Sick of traditional bundles that contain a mix of broadband, voice, TV and security? You're not alone.
Operators' investments in high-speed broadband have spawned entire industries that leverage these capabilities to offer consumers an increasing array of options across all add-on categories. And despite attractive discounts, residential customers are using their wallets to vote for different services.
New bundles -- such as fixed broadband and a smartphone or over-the-top services -- are becoming more popular among subscribers in the United States, finds Ovum Ltd. in Consumer Broadband Subscription and Revenue Forecast: 2017–22. These next-gen bundles will represent up to 25% of telco and cable company bundles by 2021, said Kamalini Ganguly, Ovum senior analyst for Broadband and Multiplay.
"In the US, bundles have been evolving rapidly due to cable competition and innovation around the bundle," she added. "This trend will continue with elements such as fixed voice and pay TV de-emphasized in the bundle, and more mobile and OTT TV services included in multiplays."
That's due, in part, to the allure of OTT and decreasing demand for fixed voice, the two most commonly dropped legacy bundle services. More than half (51%) of consumers cut pay TV due to costs; one third did so because everything they want to watch is available online or via free TV, the study found.
Bundled subscriptions globally will rise to 753 million in 2021 from 643 million in 2017, with bundled subscription household penetration increasing to 36.5%, then drop off as more users buy so-called naked broadband and build their own bundles from OTT, voice over IP (VoIP) and other third-party services, Ovum said.
Non-profit industry organization Broadband Forum this week unveiled new standards and new Open Broadband initiatives to support operators' goal of interoperability for lower costs and accelerated deployment.
When offered the choice of selecting individual components of a smart home solution, European and US broadband users both chose fire alerts and emergency notifications as the most important options, a Strategy Analytics study finds.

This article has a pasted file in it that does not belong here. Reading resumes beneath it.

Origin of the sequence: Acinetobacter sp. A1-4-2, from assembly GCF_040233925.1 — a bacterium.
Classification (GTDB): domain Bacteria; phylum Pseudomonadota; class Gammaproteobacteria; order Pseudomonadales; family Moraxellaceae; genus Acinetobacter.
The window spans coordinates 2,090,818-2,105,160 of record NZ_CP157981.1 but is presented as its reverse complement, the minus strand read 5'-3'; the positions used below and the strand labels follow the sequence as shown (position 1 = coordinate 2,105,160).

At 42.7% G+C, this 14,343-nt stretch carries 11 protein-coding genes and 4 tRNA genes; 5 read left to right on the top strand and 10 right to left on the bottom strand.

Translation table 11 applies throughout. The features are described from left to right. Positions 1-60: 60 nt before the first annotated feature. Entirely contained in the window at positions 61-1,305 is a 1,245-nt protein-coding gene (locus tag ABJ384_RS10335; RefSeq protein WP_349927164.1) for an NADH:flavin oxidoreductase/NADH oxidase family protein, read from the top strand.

5G promises connectivity 10 to 100 times faster than 4G networks, with latencies less than 1msec, making real-time applications such as tactile Internet useable over mobile networks for the first time. However, mobile operators will need to deploy ten times as many radio sites, each with highly reliable plug-and-go multi-gigabit connections, to achieve that level of performance.
In this UBB2020 webinar, Heavy Reading's Gabriel Brown and ADTRAN's Ryan McCowan will:
Discuss 5G densification strategies and their network impact
Outline the different requirements for backhaul and fronthaul needed to support 5G densification strategies
Explore next-generation PON-fixed access technologies and software defined networking principles as emerging solutions to accelerate 5G densification
Outline how NG-PON2, the next-generation multi-gigabit fiber technology, supports the x-haul (fronthaul, backhaul and crosshaul applications) requirements of 5G
NG-PON2 broadband access technology is already in trials with multiple major network operators but is it too early for the commercial deployment of this next generation ultra-broadband technology? In this UBB2020 live radio show, ADTRAN's Kurt Raaflaub provides an update on NG-PON2 developments and chats to Light Reading's Ray Le Maistre about how this technology could play a role in production access networks in 2017.